I was so excited when Emily from In the Folds agreed to launch her new Barkly Skirt with Sew My Style this year.
As an Australian designer with inclusive sizing, Emily was a rare find. As a team, we wanted to work with as many international designers as possible. In the Folds fit the bill!
Of course, releasing a new pattern in the middle of the year meant we were again sworn to secrecy about it. And what a pattern! The paneled skirt comes with 8 variations.
The #SMS20 team is grateful for Emily’s contribution. Here we’ll learn more about her and In the Folds.
What is your name? Emily Hundt
What is your company’s name and how did you come up with it? The name of my company is In the Folds. It took me a long time to come up with a name! When I started out, I knew I wanted to create sewing patterns, but I didn’t know what else I would like to do further down the track, so I didn’t want to choose a name that would box me in to one particular thing. I went back and forth with so many ideas, but eventually realised I needed something that related to my vision for the brand.
I knew that I’d begun to really find my voice as a designer when I was in my final year of university, so I dug out my graduate collection portfolio and flicked through the pages. It started with a line that felt like it summed up my work at the time, and continues to today, ‘In the folds there are stories.’ I have always been interested in how we use clothing to define ourselves and the meaning and stories these garments carry with them – a gift from a friend, a piece handed down from mother to daughter, a piece made with love and care. It epitomises my work is about and what I hope it represents to those that use my patterns.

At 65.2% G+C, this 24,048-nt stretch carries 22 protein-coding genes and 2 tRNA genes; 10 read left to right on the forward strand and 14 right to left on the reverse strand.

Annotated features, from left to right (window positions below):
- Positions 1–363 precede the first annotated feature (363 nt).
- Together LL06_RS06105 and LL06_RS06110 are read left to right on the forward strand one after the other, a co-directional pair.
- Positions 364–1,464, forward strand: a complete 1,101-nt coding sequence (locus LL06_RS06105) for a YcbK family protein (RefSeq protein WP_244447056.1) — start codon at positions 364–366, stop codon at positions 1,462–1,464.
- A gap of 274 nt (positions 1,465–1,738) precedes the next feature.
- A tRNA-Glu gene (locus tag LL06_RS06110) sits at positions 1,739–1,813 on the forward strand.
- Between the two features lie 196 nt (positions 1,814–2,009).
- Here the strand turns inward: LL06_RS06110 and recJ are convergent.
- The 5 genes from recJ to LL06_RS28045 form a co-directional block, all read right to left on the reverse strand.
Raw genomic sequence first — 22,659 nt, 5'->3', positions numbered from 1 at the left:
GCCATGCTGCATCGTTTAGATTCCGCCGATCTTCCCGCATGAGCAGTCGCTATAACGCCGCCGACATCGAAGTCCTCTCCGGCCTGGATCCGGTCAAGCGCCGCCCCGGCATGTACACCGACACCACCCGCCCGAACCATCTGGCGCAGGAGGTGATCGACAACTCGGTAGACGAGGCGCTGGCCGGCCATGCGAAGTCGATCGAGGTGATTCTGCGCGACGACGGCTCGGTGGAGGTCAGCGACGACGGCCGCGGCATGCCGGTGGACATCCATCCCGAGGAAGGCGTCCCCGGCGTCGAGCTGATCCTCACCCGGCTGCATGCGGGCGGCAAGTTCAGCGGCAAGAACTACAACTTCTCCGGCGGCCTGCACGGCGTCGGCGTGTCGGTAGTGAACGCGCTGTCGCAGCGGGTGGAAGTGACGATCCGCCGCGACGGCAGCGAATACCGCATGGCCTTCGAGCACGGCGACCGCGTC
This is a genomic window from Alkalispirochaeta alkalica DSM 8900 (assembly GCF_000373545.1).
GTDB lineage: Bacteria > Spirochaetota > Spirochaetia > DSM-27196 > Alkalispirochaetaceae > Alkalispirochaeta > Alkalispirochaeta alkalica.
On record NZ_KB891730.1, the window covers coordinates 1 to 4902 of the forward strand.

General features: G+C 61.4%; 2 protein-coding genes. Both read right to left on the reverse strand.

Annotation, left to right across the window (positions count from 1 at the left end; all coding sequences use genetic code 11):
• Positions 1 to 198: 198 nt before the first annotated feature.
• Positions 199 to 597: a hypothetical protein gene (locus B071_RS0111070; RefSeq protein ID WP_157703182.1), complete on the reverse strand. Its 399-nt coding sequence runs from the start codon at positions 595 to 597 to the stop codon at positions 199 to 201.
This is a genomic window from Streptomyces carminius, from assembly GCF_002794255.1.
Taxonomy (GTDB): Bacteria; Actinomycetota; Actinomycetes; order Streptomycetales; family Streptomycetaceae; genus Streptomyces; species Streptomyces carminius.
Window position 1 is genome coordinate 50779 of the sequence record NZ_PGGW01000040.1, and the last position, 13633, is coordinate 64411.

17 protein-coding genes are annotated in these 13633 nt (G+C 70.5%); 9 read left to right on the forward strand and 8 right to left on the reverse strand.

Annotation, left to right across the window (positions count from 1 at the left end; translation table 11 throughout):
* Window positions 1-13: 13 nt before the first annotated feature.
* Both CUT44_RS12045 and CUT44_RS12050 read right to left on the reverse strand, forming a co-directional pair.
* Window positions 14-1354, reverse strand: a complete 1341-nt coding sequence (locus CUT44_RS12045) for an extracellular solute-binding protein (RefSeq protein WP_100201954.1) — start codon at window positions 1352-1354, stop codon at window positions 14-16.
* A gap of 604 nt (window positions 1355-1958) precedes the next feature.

How long has your company existed? I started In the Folds in 2015.
When did you decide to become a pattern designer? That’s a tricky question! I can’t remember making the decision – it just seemed to be a decision that was made gradually sometime during my four years at university.